Oscar in Blackface

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Making Oscar Wilde
by Michèle Mendelssohn
Oxford.  360 pages, $24.95

 

 

WHEN OSCAR WILDE graduated from Oxford, he had no idea what he wanted to do in life; all he knew was that he wanted to be famous—“and if not famous,” he said, “I’ll be notorious.” Even after winning the Newdigate Prize for poetry at Oxford and taking a First in Greats (the Greek and Roman classics), his application for a fellowship in classics and archaeology was turned down. So he moved to London and tried to make a living as a critic, going to galleries, parties, being amused and amusing. But everyone was still wondering: what does he do? The play he’d written about Russian revolutionaries, Vera, or the Nihilists, was so bad nobody would put it on, so in effect he was unemployed.

         Nevertheless, people began to see him as the leader of the Æsthetic Movement—which had actually been created a generation earlier by people like John Ruskin, William Morris Hunt, the pre-Raphaelites, and Walter Pater. None of them, however, wanted to be its leader. But Wilde had attended both Ruskin’s and Pater’s lectures at Oxford. He was, in a way, the bridge between the two—between Ruskin’s belief that art must have moral content and Pater’s espousal of art for art’s sake. A slim volume of poems Wilde published after graduation, more Pater than Ruskin, had been roundly panned for its decadent tone. And when George du Maurier decided to make fun of the Æsthetes with caricatures in Punch, it was Wilde he used as a model. So by the time Gilbert and Sullivan wrote Patience, the operetta that satirized the Æsthetic Movement, Wilde was the inspiration for a character named Bunthorne. And that’s why Oscar Wilde went to the United States in 1882. That was the year the impresario Richard D’Oyly Carte decided that sending Wilde to the U.S. would drum up publicity for the American tour of Patience, and Wilde, having no other source of income or prospect of employment, agreed to go.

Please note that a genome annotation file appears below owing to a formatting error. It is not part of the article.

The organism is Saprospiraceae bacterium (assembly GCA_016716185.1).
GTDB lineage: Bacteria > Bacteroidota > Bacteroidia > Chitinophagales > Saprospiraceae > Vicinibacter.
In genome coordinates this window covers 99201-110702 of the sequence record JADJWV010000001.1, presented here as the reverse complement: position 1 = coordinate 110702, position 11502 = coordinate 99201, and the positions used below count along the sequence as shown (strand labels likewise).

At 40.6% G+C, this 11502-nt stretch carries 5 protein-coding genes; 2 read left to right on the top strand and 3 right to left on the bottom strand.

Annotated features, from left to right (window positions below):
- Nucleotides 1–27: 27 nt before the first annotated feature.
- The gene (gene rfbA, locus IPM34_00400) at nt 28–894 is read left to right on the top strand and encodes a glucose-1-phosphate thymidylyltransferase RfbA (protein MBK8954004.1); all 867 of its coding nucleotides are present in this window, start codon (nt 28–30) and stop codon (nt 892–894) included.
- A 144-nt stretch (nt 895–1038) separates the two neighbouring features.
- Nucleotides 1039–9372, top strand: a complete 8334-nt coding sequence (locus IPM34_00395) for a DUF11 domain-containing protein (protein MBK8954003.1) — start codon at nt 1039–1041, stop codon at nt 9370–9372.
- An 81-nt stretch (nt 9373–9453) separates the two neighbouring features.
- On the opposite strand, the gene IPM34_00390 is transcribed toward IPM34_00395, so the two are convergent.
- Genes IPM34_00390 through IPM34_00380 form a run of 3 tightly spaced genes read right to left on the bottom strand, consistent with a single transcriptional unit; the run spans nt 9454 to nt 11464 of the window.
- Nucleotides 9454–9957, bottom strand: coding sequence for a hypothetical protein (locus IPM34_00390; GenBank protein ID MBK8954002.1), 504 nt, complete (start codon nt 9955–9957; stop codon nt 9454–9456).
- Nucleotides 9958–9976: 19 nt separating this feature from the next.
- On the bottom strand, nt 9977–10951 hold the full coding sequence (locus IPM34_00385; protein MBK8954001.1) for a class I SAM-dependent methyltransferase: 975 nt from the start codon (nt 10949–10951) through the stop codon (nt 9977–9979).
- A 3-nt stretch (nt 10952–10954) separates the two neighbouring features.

Thus begins Michele Mendelssohn’s astonishing demonstration that just when you thought you knew everything about the life of Oscar Wilde, there’s more. Making Oscar Wilde turns out to be not just about Wilde, however; it’s about the U.S. at a time when when P. T. Barnum was drawing them in with exhibits like “The Wild Man of Borneo,” minstrel shows were exceedingly popular, and Darwin’s idea that we are descended from apes was on everyone’s mind. It was a time when people paid money to attend lectures, producers were becoming skilled in the art of publicity, and the press was discovering the power of the interview. It was also a time when a flood of immigrants was so threatening to the Anglo-American majority that “Paddy” (the stereotypically shiftless, drunken, violent Irishman) was considered, along with the poor, illiterate, and formerly enslaved Negro, to be closer to the apes than to themselves.

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